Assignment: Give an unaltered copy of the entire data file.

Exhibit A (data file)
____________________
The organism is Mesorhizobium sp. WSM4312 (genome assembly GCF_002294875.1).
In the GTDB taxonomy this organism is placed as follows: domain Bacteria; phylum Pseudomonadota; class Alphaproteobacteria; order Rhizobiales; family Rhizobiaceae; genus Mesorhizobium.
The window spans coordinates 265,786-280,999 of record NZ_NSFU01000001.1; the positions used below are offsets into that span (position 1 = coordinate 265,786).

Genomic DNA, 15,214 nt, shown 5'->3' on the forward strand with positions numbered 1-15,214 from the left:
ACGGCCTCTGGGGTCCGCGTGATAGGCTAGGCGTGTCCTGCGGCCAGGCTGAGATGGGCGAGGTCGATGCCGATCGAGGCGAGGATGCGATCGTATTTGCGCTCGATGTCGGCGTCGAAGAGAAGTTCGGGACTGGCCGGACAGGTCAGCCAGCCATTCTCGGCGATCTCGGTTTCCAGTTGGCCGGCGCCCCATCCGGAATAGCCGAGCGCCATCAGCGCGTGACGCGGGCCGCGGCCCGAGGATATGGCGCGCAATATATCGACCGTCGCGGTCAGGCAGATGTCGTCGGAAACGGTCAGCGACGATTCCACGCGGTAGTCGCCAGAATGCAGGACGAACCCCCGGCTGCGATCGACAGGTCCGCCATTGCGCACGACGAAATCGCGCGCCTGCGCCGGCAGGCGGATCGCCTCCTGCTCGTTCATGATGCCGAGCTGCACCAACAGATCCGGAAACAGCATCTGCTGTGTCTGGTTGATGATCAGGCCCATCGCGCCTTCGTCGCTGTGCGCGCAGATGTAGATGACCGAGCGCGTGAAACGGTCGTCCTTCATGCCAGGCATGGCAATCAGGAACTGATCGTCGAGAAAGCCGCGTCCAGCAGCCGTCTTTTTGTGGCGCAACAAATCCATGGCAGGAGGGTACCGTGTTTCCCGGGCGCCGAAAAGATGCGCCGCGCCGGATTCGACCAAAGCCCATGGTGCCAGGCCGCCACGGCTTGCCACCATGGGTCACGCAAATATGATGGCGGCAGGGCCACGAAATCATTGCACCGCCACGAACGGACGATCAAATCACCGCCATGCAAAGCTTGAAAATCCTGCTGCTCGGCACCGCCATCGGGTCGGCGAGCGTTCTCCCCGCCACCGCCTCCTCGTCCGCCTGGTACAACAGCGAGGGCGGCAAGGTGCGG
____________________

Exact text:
The organism is Mesorhizobium sp. WSM4312 (genome assembly GCF_002294875.1).
In the GTDB taxonomy this organism is placed as follows: domain Bacteria; phylum Pseudomonadota; class Alphaproteobacteria; order Rhizobiales; family Rhizobiaceae; genus Mesorhizobium.
The window spans coordinates 265,786-280,999 of record NZ_NSFU01000001.1; the positions used below are offsets into that span (position 1 = coordinate 265,786).

Genomic DNA, 15,214 nt, shown 5'->3' on the forward strand with positions numbered 1-15,214 from the left:
ACGGCCTCTGGGGTCCGCGTGATAGGCTAGGCGTGTCCTGCGGCCAGGCTGAGATGGGCGAGGTCGATGCCGATCGAGGCGAGGATGCGATCGTATTTGCGCTCGATGTCGGCGTCGAAGAGAAGTTCGGGACTGGCCGGACAGGTCAGCCAGCCATTCTCGGCGATCTCGGTTTCCAGTTGGCCGGCGCCCCATCCGGAATAGCCGAGCGCCATCAGCGCGTGACGCGGGCCGCGGCCCGAGGATATGGCGCGCAATATATCGACCGTCGCGGTCAGGCAGATGTCGTCGGAAACGGTCAGCGACGATTCCACGCGGTAGTCGCCAGAATGCAGGACGAACCCCCGGCTGCGATCGACAGGTCCGCCATTGCGCACGACGAAATCGCGCGCCTGCGCCGGCAGGCGGATCGCCTCCTGCTCGTTCATGATGCCGAGCTGCACCAACAGATCCGGAAACAGCATCTGCTGTGTCTGGTTGATGATCAGGCCCATCGCGCCTTCGTCGCTGTGCGCGCAGATGTAGATGACCGAGCGCGTGAAACGGTCGTCCTTCATGCCAGGCATGGCAATCAGGAACTGATCGTCGAGAAAGCCGCGTCCAGCAGCCGTCTTTTTGTGGCGCAACAAATCCATGGCAGGAGGGTACCGTGTTTCCCGGGCGCCGAAAAGATGCGCCGCGCCGGATTCGACCAAAGCCCATGGTGCCAGGCCGCCACGGCTTGCCACCATGGGTCACGCAAATATGATGGCGGCAGGGCCACGAAATCATTGCACCGCCACGAACGGACGATCAAATCACCGCCATGCAAAGCTTGAAAATCCTGCTGCTCGGCACCGCCATCGGGTCGGCGAGCGTTCTCCCCGCCACCGCCTCCTCGTCCGCCTGGTACAACAGCGAGGGCGGCAAGGTGCGG